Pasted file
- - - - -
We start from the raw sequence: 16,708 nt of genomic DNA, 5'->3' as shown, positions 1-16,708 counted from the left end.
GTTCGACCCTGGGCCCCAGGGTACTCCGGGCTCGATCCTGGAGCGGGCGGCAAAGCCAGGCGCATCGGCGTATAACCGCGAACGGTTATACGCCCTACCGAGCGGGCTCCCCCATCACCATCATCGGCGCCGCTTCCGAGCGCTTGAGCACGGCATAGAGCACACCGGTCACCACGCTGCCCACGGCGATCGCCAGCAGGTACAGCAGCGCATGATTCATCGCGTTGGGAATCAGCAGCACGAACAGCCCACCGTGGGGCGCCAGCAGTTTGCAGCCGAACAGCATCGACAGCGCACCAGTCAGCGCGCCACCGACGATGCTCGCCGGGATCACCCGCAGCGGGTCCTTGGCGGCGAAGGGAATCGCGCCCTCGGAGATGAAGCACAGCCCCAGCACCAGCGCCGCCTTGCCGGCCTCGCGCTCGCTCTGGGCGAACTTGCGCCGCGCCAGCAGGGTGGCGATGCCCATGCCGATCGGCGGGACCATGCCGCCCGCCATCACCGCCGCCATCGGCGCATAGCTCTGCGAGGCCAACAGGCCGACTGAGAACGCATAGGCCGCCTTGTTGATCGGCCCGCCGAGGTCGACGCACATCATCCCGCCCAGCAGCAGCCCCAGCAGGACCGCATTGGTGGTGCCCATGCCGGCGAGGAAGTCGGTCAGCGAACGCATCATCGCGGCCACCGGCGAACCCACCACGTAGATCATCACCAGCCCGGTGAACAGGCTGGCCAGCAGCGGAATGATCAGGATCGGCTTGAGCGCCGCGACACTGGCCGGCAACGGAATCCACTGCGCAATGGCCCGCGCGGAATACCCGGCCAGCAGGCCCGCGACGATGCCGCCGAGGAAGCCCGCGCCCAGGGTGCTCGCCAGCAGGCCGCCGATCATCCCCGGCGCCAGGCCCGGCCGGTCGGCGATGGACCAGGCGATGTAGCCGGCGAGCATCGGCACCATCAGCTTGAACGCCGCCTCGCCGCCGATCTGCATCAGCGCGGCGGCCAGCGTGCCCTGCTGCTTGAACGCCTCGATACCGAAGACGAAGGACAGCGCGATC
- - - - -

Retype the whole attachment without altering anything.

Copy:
We start from the raw sequence: 16,708 nt of genomic DNA, 5'->3' as shown, positions 1-16,708 counted from the left end.
GTTCGACCCTGGGCCCCAGGGTACTCCGGGCTCGATCCTGGAGCGGGCGGCAAAGCCAGGCGCATCGGCGTATAACCGCGAACGGTTATACGCCCTACCGAGCGGGCTCCCCCATCACCATCATCGGCGCCGCTTCCGAGCGCTTGAGCACGGCATAGAGCACACCGGTCACCACGCTGCCCACGGCGATCGCCAGCAGGTACAGCAGCGCATGATTCATCGCGTTGGGAATCAGCAGCACGAACAGCCCACCGTGGGGCGCCAGCAGTTTGCAGCCGAACAGCATCGACAGCGCACCAGTCAGCGCGCCACCGACGATGCTCGCCGGGATCACCCGCAGCGGGTCCTTGGCGGCGAAGGGAATCGCGCCCTCGGAGATGAAGCACAGCCCCAGCACCAGCGCCGCCTTGCCGGCCTCGCGCTCGCTCTGGGCGAACTTGCGCCGCGCCAGCAGGGTGGCGATGCCCATGCCGATCGGCGGGACCATGCCGCCCGCCATCACCGCCGCCATCGGCGCATAGCTCTGCGAGGCCAACAGGCCGACTGAGAACGCATAGGCCGCCTTGTTGATCGGCCCGCCGAGGTCGACGCACATCATCCCGCCCAGCAGCAGCCCCAGCAGGACCGCATTGGTGGTGCCCATGCCGGCGAGGAAGTCGGTCAGCGAACGCATCATCGCGGCCACCGGCGAACCCACCACGTAGATCATCACCAGCCCGGTGAACAGGCTGGCCAGCAGCGGAATGATCAGGATCGGCTTGAGCGCCGCGACACTGGCCGGCAACGGAATCCACTGCGCAATGGCCCGCGCGGAATACCCGGCCAGCAGGCCCGCGACGATGCCGCCGAGGAAGCCCGCGCCCAGGGTGCTCGCCAGCAGGCCGCCGATCATCCCCGGCGCCAGGCCCGGCCGGTCGGCGATGGACCAGGCGATGTAGCCGGCGAGCATCGGCACCATCAGCTTGAACGCCGCCTCGCCGCCGATCTGCATCAGCGCGGCGGCCAGCGTGCCCTGCTGCTTGAACGCCTCGATACCGAAGACGAAGGACAGCGCGATC